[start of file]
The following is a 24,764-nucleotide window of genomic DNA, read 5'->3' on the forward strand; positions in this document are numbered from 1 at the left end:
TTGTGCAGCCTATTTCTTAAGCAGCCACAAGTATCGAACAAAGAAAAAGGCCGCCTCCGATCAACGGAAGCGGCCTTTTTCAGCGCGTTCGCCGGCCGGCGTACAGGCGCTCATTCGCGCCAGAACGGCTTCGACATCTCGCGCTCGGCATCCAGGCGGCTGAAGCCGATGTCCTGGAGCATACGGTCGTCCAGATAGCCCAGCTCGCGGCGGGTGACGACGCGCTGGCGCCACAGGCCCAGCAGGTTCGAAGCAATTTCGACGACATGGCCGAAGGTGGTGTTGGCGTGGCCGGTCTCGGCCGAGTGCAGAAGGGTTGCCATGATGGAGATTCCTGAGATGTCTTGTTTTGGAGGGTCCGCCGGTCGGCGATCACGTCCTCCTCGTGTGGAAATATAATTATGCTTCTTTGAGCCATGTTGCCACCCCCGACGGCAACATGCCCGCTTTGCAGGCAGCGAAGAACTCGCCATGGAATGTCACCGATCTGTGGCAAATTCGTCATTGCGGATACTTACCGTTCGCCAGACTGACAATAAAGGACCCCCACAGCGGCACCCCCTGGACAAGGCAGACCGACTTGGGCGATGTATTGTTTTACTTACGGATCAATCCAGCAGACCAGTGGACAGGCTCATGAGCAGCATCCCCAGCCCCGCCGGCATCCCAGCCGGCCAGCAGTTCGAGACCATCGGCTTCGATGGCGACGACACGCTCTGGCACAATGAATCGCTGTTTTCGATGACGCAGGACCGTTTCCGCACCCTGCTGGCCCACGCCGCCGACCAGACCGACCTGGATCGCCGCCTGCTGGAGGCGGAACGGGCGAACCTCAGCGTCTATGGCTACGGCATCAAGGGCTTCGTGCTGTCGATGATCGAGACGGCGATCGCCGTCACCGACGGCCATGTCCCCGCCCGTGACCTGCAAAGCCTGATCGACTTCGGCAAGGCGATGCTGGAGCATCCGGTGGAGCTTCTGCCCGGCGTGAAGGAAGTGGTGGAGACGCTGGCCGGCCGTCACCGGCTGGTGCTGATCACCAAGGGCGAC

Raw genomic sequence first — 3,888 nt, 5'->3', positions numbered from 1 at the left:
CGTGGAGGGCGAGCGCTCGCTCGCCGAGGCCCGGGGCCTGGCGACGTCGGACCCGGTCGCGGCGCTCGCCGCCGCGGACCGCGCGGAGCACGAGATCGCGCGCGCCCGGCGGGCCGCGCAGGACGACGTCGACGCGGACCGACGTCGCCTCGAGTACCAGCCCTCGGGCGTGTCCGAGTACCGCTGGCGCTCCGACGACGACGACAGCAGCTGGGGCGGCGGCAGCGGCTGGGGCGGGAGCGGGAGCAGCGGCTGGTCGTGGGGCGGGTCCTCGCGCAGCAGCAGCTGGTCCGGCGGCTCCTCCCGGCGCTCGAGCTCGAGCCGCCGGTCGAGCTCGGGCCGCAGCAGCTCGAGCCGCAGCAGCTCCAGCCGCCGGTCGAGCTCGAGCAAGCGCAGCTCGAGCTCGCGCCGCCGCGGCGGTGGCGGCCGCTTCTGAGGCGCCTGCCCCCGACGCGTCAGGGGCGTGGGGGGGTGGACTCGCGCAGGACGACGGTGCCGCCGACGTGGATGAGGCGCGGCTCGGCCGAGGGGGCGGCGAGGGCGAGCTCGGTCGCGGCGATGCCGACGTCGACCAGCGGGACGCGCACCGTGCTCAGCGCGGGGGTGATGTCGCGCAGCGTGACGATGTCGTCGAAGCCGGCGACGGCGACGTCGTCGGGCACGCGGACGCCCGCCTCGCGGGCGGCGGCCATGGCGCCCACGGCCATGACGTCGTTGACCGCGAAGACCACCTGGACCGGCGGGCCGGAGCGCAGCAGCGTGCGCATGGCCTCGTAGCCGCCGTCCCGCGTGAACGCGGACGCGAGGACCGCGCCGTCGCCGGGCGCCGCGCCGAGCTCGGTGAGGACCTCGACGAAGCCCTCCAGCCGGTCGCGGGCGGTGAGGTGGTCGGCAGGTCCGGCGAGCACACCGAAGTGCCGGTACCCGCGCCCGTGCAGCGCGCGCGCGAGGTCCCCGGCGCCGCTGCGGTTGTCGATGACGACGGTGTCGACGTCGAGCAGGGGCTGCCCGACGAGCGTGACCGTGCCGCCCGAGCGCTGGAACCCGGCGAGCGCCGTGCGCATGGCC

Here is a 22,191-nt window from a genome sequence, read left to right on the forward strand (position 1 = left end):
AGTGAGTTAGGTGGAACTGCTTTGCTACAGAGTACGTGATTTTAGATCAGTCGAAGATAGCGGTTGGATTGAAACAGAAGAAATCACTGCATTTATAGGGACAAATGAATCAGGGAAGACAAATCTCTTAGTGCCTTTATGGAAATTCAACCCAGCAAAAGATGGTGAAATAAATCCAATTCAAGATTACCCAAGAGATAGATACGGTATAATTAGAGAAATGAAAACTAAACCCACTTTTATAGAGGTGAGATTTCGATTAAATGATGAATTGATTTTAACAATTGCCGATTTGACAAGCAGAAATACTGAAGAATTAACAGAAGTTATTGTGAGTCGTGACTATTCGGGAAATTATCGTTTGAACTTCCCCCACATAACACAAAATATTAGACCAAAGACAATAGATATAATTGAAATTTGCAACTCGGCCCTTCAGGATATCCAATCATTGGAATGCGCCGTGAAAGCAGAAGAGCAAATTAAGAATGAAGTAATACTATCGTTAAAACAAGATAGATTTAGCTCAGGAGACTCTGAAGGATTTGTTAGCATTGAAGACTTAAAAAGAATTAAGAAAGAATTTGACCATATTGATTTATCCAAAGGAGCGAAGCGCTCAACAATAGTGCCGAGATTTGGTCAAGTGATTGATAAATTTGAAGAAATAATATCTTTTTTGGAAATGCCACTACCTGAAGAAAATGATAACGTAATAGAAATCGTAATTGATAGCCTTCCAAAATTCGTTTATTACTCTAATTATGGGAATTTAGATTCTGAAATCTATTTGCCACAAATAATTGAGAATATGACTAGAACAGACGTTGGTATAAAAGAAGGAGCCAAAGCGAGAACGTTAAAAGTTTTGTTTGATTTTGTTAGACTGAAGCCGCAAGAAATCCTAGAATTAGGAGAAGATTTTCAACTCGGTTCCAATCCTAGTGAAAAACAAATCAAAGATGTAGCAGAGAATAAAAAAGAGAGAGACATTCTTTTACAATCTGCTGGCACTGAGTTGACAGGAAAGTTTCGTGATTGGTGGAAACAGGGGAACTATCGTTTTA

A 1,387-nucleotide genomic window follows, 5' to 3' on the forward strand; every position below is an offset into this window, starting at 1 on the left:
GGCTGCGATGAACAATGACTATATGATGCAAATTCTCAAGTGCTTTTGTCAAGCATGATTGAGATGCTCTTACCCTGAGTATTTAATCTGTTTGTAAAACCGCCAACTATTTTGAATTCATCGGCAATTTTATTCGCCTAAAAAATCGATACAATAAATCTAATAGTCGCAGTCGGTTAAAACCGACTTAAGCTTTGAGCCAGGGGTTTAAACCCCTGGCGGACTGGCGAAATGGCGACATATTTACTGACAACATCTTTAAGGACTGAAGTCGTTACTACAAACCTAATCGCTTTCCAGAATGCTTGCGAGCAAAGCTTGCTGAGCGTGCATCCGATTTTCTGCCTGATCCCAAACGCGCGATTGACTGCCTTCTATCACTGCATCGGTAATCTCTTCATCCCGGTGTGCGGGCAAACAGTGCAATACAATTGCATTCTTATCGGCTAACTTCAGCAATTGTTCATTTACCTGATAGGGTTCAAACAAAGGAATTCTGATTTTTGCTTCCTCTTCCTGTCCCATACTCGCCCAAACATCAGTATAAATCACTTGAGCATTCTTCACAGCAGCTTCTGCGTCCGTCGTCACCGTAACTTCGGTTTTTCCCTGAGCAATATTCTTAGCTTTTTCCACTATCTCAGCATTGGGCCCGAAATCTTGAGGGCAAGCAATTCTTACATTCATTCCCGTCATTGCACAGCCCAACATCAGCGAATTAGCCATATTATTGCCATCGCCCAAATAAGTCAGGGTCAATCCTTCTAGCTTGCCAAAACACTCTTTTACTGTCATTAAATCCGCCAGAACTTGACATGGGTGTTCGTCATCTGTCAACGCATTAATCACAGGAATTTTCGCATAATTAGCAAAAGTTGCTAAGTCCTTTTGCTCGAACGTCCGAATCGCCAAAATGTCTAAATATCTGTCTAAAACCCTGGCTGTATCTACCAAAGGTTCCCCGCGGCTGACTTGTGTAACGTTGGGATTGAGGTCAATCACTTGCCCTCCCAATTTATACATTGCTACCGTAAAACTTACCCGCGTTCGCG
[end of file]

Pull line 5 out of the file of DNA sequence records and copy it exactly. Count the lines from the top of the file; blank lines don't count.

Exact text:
Here is a 22,191-nt window from a genome sequence, read left to right on the forward strand (position 1 = left end):